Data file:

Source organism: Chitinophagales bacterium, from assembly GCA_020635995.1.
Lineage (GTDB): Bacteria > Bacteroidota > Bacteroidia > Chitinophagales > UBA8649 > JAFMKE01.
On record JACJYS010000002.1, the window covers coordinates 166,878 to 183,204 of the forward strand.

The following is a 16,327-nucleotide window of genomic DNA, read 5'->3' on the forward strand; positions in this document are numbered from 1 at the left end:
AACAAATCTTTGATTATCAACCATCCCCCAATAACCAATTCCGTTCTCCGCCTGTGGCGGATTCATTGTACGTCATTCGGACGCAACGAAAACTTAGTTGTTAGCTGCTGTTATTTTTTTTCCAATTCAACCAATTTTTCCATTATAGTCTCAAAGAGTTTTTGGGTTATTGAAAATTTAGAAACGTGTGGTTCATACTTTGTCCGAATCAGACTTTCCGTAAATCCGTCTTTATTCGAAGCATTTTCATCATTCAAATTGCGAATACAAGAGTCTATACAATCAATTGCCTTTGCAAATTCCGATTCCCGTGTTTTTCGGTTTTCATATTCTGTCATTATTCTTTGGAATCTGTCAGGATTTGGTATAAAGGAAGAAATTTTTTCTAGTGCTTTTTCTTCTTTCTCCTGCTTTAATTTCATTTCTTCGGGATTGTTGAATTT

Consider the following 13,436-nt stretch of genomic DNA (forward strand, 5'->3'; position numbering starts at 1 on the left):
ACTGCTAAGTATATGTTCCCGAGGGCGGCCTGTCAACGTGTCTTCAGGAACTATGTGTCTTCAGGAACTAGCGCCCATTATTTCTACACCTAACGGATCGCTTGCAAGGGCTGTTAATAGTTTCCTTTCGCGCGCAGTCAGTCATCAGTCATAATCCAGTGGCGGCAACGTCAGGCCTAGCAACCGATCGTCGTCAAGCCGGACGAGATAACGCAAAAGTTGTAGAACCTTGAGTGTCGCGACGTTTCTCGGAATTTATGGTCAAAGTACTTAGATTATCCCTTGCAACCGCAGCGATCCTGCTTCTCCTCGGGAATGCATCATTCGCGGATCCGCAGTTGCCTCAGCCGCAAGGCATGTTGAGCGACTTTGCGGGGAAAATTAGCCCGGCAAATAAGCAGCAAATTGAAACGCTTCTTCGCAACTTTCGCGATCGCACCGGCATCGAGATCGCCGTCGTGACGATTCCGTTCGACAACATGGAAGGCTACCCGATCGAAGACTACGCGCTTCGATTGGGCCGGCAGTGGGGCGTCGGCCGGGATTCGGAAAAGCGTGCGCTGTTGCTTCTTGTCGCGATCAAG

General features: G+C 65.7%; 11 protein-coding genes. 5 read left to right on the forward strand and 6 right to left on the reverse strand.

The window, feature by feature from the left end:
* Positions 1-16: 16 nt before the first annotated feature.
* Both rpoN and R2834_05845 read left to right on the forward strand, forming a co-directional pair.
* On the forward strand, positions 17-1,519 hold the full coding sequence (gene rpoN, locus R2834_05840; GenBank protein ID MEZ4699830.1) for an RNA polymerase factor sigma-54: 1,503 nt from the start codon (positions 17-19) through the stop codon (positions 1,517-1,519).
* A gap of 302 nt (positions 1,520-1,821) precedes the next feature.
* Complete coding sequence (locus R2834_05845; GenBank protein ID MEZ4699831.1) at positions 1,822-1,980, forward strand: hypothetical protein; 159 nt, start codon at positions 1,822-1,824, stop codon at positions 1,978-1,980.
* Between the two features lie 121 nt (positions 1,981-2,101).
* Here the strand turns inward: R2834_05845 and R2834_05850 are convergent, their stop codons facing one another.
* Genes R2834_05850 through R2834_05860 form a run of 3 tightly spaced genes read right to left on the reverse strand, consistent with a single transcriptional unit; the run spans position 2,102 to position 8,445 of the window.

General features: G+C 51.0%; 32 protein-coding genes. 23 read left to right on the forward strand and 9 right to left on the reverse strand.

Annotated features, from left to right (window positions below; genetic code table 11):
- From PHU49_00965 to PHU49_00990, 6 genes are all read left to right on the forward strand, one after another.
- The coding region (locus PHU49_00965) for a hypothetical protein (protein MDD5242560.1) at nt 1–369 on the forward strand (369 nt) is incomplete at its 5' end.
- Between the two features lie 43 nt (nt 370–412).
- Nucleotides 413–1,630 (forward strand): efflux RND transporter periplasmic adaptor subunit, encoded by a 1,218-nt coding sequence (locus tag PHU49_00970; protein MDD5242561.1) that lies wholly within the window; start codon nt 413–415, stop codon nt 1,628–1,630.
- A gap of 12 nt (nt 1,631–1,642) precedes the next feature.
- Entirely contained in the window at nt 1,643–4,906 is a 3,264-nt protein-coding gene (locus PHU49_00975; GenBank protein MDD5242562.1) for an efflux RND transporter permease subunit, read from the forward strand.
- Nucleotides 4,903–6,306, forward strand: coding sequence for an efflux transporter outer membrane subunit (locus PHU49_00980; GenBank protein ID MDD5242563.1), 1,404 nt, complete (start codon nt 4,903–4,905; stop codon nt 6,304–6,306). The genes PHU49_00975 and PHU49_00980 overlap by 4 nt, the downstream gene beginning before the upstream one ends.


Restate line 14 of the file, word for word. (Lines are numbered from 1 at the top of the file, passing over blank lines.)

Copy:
* Complete coding sequence (locus R2834_05845; GenBank protein ID MEZ4699831.1) at positions 1,822-1,980, forward strand: hypothetical protein; 159 nt, start codon at positions 1,822-1,824, stop codon at positions 1,978-1,980.